After “Freedom Park,” Mrs. DelBuono sought a way to open doors for her son. She discovered the TVI Actors Studio intensive training camp in New York City. The five-day program costs $1,025 and brings together agents, casting directors and actors, who work with the participants.

“I don’t know how else we would have gotten an agent in New York,” Mrs. DelBuono remarked.

Yet the DelBuonos realized that if Brett wanted to act in movies and TV, he had to be in Los Angeles. Brett attended the TVI program in Los Angeles at a cost of $895 and came away with Mr. Glasgow as his personal manager and Kazarian, Spencer & Associates as his agent.

Mrs. DelBuono started home schooling her son, and the two have spent eight of the past 13 months living in a one-bedroom apartment at the Oakwood in Los Angeles, a complex that offers short-term leases and caters to young would-be actors and their parents. They acknowledge that the competitive environment can be draining.

“You can be great friends with someone and then get a job and the other kid won’t talk to you,” Brett said.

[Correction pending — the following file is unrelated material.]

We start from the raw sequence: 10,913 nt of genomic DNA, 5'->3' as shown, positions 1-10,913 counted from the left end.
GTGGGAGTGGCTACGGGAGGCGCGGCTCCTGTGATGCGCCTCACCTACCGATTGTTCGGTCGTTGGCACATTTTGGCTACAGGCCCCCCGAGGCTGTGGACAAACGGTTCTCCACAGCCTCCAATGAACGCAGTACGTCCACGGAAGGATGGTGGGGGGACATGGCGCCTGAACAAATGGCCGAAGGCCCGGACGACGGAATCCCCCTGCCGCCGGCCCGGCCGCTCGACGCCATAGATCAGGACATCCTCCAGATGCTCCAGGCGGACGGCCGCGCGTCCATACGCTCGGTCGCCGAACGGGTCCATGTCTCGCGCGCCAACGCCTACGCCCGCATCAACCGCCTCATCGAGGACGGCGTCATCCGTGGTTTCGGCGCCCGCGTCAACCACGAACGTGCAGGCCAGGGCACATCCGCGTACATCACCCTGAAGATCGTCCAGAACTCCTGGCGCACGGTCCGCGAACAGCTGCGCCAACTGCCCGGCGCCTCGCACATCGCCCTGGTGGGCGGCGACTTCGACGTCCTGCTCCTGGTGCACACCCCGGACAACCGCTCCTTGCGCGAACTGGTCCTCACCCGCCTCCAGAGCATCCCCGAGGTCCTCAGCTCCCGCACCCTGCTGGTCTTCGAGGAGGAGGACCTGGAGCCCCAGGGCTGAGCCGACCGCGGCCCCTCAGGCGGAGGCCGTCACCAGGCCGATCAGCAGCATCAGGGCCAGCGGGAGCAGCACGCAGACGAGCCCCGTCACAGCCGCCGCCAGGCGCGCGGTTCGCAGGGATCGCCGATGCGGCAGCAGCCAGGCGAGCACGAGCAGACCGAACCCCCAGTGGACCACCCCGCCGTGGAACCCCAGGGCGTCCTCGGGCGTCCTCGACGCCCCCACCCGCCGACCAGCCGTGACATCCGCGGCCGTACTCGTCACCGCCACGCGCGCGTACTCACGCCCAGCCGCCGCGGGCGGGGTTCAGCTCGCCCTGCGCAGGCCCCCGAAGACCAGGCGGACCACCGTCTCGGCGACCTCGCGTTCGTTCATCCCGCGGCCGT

At first, work was slow, but things picked up. “Sometimes you have a period when you have one audition a week or three a day, and you’re memorizing your lines while you’re in the car,” Brett said. “Sometimes it’s insane.”

Handling the dry periods and the disappointments takes considerable resilience, Mr. Glasgow said. Brett just missed out on the lead role in the Disney action feature “Underdog,” which is now filming in Providence. He had reached the final stage in the process, making the loss an even bigger blow. Those sorts of roles involve three-movie deals with the studio, Mr. Glasgow said.

Nonetheless, it is critical to quickly move on, and Brett soon booked the recurring TV roles. “Kidnapped,” with Timothy Dalton, Dana Delany and Jeremy Sisto, will air in August on NBC. “The Winner,” with Massachusetts natives Lenny Clark and Rob Corddry, will start its run in the fall on Fox.

Mr. Glasgow said that as he and the DelBuonos ride the bumpy Hollywood road together, his intention is to develop a long-term career for Brett. An important part of what he does is manage Brett’s relationships with writers, producers and directors, who are likely to do major projects in the future.

“My goal is a long career for the kid, so he’s not a rehab case on E!” said the upbeat Mr. Glasgow, breaking into gales of laughter.